The Heart of Mid-Lothian, Paperback Book

The Heart of Mid-Lothian Paperback

Edited by Tony Inglis

4 out of 5 (1 rating)


Jeanie Deans, a dairymaid, decides she must walk to London to gain an audience with the Queen.

Her sister is to be executed for infanticide and, while refusing to lie to help her case, Jeanie is desperate for a reprieve.

Set in the 1730s in a Scotland uneasily united with England, The Heart of Mid-Lothian dramatizes different kinds of justice - that meted out by the Edinburgh mob in the lynching of Captain Porteous, and that encountered by a terrified young girl suspected of killing her baby.

Based on an anonymous letter Scot received in 1817, this is the seventh and finest of Scott's 'Waverley' novels.

It was an international bestseller and inspired succeeding novelists from Balzac to George Eliot.


  • Format: Paperback
  • Pages: 864 pages, facsimiles
  • Publisher: Penguin Books Ltd
  • Publication Date:
  • Category: Classic fiction (pre c 1945)
  • ISBN: 9780140431292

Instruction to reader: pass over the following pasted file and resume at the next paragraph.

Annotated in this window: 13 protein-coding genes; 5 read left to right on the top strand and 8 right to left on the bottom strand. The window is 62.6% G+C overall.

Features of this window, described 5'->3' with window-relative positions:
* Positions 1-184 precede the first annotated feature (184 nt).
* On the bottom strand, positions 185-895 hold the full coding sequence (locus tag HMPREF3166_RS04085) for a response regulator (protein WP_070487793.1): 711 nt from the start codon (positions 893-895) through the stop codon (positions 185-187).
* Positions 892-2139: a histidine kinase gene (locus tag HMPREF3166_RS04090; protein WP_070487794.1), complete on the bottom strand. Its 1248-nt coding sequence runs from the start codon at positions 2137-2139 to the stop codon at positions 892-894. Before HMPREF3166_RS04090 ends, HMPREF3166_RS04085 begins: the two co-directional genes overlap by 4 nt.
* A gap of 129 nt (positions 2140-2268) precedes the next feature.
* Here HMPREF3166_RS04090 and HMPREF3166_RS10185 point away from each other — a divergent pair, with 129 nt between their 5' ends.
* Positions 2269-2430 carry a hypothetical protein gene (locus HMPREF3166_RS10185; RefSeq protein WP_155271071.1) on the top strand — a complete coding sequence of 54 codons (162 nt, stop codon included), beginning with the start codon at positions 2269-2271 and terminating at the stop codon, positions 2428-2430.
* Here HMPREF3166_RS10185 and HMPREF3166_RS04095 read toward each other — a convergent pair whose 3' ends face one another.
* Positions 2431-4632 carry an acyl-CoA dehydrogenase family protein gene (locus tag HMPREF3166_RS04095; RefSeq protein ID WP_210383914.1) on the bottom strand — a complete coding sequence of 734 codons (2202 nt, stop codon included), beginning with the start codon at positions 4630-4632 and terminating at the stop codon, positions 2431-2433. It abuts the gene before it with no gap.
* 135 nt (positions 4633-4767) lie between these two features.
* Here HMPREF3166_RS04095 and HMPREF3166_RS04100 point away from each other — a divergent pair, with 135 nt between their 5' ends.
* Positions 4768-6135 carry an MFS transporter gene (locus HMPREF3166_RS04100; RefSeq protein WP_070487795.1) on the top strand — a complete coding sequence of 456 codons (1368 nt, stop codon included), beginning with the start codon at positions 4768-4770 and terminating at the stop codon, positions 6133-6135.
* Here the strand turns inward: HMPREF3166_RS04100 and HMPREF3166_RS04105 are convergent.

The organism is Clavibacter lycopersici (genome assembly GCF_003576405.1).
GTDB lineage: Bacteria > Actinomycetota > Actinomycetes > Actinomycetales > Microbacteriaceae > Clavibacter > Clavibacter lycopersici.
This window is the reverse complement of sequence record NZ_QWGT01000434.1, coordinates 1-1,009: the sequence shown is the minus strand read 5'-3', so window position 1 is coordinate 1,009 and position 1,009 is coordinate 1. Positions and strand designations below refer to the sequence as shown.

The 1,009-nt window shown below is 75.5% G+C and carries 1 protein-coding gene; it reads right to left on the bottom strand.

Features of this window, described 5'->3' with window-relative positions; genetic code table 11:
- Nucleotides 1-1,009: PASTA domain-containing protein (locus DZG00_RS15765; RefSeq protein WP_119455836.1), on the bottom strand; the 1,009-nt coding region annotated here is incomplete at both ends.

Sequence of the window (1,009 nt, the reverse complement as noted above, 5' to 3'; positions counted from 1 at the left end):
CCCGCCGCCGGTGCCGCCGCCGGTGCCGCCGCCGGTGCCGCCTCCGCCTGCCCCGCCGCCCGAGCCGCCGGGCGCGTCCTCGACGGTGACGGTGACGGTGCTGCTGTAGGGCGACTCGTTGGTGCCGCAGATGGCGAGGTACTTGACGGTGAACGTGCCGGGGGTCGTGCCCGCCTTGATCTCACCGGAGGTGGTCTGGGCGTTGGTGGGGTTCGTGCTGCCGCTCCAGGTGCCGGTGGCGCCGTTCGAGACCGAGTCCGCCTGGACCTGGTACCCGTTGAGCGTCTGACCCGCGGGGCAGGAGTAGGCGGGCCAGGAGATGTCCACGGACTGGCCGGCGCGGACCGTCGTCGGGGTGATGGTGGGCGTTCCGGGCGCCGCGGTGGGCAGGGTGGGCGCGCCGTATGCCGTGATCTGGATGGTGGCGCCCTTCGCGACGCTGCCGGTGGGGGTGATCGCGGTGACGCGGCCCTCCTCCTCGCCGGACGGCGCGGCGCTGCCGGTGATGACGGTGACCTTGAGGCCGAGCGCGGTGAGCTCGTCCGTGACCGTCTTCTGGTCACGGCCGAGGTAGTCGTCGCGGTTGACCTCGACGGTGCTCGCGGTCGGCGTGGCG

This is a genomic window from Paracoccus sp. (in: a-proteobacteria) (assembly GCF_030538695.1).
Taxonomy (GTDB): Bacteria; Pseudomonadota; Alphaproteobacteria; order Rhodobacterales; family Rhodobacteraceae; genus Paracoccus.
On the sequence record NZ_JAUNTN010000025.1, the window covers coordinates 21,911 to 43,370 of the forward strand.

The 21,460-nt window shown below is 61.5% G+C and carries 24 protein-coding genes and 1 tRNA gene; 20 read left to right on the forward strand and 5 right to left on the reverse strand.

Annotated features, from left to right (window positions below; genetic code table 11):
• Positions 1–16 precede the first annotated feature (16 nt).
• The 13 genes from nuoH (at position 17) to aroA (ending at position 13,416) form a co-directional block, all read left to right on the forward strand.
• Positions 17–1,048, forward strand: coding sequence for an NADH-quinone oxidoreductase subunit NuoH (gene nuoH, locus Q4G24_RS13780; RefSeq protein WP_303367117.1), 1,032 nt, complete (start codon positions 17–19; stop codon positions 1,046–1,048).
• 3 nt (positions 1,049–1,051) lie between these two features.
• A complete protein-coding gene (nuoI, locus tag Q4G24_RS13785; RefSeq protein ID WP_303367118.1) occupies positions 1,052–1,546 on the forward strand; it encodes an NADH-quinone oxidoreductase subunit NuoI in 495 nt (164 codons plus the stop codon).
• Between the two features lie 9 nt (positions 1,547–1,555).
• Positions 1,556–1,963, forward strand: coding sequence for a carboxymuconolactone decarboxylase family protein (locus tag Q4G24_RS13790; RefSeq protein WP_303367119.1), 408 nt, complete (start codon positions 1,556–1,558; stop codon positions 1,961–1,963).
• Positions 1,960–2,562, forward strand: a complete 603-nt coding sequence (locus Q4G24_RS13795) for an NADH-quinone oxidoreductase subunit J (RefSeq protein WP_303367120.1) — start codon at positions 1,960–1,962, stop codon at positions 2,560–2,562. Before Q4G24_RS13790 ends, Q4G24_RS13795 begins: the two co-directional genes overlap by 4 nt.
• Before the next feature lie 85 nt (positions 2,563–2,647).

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All sorts of critics describe this as Scott's masterpiece: I wouldn't argue with that. By taking a working class woman as his central character, he avoids the "vacuum at the centre" we get in more conventional adventure stories. The Scottish criminal law and the city of Edinburgh put Scott on his favourite ground; 1735, with the cement of the Act of Union still setting and the religious struggles of the last century still in living memory, is also pretty much the ideal historical moment for him.Of course, there is much a modern reader would quibble with: although the story gets going much faster than some of his others, we do have to put up with a certain amount of slow-moving (but vital) back-story in the early chapters, and the ending takes far longer to tie up all the threads than it might (and there's a shade too much poetic justice handed out). The Duke of Argyle and the sinister gypsy woman make rather one-dimensional good and bad fairy godmothers. Scott being Scott, the characters do occasionally forget themselves and start talking like books. We can put up with the little imperfections, though, because there is so much treasure in between. Jeanie and her old Covenanter father are simply wonderful characters; there are a couple of splendid comic lairds of the best sort; Scott guides us though the complicated legal and religious problems that drive the plot with unobtrusive expert knowledge. Reflecting on the book with hindsight, the really clever thing Scott has done is to tell the story mostly from Jeanie's point of view, sidelining Effie and her lover, who might have been the obvious central characters in a romantic adventure story. They have a passionate love affair, rob, murder, make thrilling clandestine journeys, disguise their identities, etc. - <i>and it all happens offstage</i>. We see their whole romantic career though the eyes of the people who have to clear up the mess. When Jeanie embarks on her epic journey to London, Scott makes us see that what is remarkable about her is the absolute conviction that she is doing the right thing and will succeed. We may think her naive; another writer might have treated the whole affair with a bit more irony and thrown more obstacles in her way; but Scott accomplishes the difficult task of making a wholly virtuous character three dimensional and interesting enough to carry a whole book without becoming either nauseating or tedious. Not a lot of people can do that.

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